• Height (cm): It was measured using the Tanita stadiometer (Tanita Corporation of America, Inc., Illinois, USA) with the child standing without shoes, with his heels together without raising them, with the back straightened as possible, with his back against the scaled board of the stadiometer. The stadiometer was set on a hard, flat, and uncarpeted surface. It was taken to the nearest 0.1 cm.
    • BMI (kg/m2): It was calculated according to the following equation: weight/height21.
    • Waist and hip circumference measurements (cm): Waist circumference was measured at the narrowest point between the rib cage and iliac spine with minimum clothes after taking deep inspiration and then expiration, whereas the hip circumference was measured at the widest point for the buttocks. Both were measured using steel tape and were taken to the nearest 0.1 cm. The waist to hip ratio was then calculated.
  • Thorough clinical examination included signs suggestive of anemia (pallor, jaundice, glossitis or stomatitis, and nail abnormality). Arterial blood pressure measurement: Systolic and diastolic blood pressure was measured two times with mercury sphygmomanometer in the sitting position from the right arm, and the mean value of the two measures was taken.
  • Laboratory investigations:
    • Blood sampling and procedures: Blood samples were obtained by aseptic technique using vein puncture. About 5 ml venous blood was withdrawn from each child after overnight fasting (about 8 h) and divided into two parts. The first part was about 1 ml whole blood collected on EDTA plastic tubes serving as an anticoagulant for complete blood count (CBC) assay and blood film for reticulocyte count. Samples for CBC and blood film for reticulocyte were subjected for immediate assay (within 4 h). The second part was collected in plain plastic clean tubes without additives for serum iron, total iron-binding capacity (TIBC), and serum ferritin. It was kept at room temperature for 2 h, where it was allowed to clot, after which they were centrifuged and the serum was separated and kept in plastic Eppendorf tubes then frozen at −20°C till the time of assay. They include the following:
      • CBC was done on medonic CA620 (Balder Medical AB, Stockholm, Sweden) 9.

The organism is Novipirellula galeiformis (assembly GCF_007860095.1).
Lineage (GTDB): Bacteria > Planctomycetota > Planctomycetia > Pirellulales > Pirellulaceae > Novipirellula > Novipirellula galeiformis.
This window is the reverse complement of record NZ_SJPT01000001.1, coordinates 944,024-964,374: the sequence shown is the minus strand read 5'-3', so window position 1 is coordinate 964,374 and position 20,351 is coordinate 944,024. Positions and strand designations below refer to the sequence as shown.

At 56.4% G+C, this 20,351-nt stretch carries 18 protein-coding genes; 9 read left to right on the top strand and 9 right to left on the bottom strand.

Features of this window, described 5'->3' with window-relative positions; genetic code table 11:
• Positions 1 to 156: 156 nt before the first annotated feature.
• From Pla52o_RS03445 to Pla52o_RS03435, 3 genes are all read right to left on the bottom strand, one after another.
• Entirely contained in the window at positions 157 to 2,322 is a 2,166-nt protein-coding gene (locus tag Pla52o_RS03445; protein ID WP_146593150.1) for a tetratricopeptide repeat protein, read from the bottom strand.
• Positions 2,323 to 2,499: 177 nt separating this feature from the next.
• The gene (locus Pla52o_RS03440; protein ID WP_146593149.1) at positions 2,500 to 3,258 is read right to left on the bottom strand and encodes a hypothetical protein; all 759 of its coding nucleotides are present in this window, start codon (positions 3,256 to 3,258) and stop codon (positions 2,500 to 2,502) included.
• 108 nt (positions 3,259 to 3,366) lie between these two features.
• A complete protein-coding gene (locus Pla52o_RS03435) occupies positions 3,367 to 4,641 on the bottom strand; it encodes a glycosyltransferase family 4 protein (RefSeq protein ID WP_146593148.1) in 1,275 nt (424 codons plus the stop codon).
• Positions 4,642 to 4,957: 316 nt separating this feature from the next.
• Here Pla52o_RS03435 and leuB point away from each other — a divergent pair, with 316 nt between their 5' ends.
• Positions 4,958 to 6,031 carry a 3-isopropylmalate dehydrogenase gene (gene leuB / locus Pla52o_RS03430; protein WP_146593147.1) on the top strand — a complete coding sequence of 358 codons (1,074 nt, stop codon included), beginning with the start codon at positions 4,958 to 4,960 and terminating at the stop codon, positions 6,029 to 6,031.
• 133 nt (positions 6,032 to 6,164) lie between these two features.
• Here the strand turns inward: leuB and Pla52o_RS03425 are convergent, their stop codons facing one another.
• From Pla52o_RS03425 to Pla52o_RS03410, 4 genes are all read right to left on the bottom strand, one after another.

• Reticulocyte count: Reticulocytes were counted in a blood film stained with new methylene blue, to count the cells. Ten successive fields were examined until at least 100 reticulocytes had been counted. Normal value ranged between 0.2 and 2% 10.
      • Determination of serum iron was done using Olympus AU 400 (Olympus corporation, Japan) 11. The reference value for serum iron for this age group of children is 70–180 µg/dl for boys, and 60–180 µg/dl for girls 12.
      • Determination of TIBC using kit produced by Spectrum (Spectrum Diagnostics, Egypt) 13. Reference value for TIBC for this age group of children is 200–380 µg/dl 12.
      • Transferrin saturation % (TS%) was calculated from the following equation: serum iron/TIBC×100 14. Reference value for this age group of children was greater than 15% 12.
      • Determination of serum ferritin by Ferritin Accu-Bind ELISA Microwells kit (2825-300) produced by Monobind Inc. (Monobind Inc., Lake Forest, California, USA) 11. Reference value for this age group of children was greater than 10 μg/ml 11.

ID with or without anemia was defined in this age group from 6 to 12 years if:

  • Mean corpuscular volume (MCV) is 76 fl or less 15.
  • Serum TS 15% or less 11.
  • Serum ferritin less than 10 μg/ml 11.

The presence of two or more abnormal parameters of iron status was considered indicative of impaired iron status 14.

Stool samples were collected in the same visit, if possible, or delivered to the laboratory room at the National Research Center on the next day by either the student or one of his parents and tested for the associated parasitic infestations.

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Statistical analysis

The data were coded, entered, and processed on computer using SPSS 15 (SPSS Inc., Texas, USA). Continuous variables were expressed as the mean±SD, and categorical variables were expressed as number and percentages (%). Student t-test of two independent samples was used for the comparison of normally distributed quantitative variables, and χ2-test was used for the comparison of qualitative variables. Adjusted odds ratios (ORs) with 95% confidence intervals (CIs) were computed. The probability of error less than 0.05 was considered significant, whereas at 0.01 and 0.001 were highly significant 16.

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Results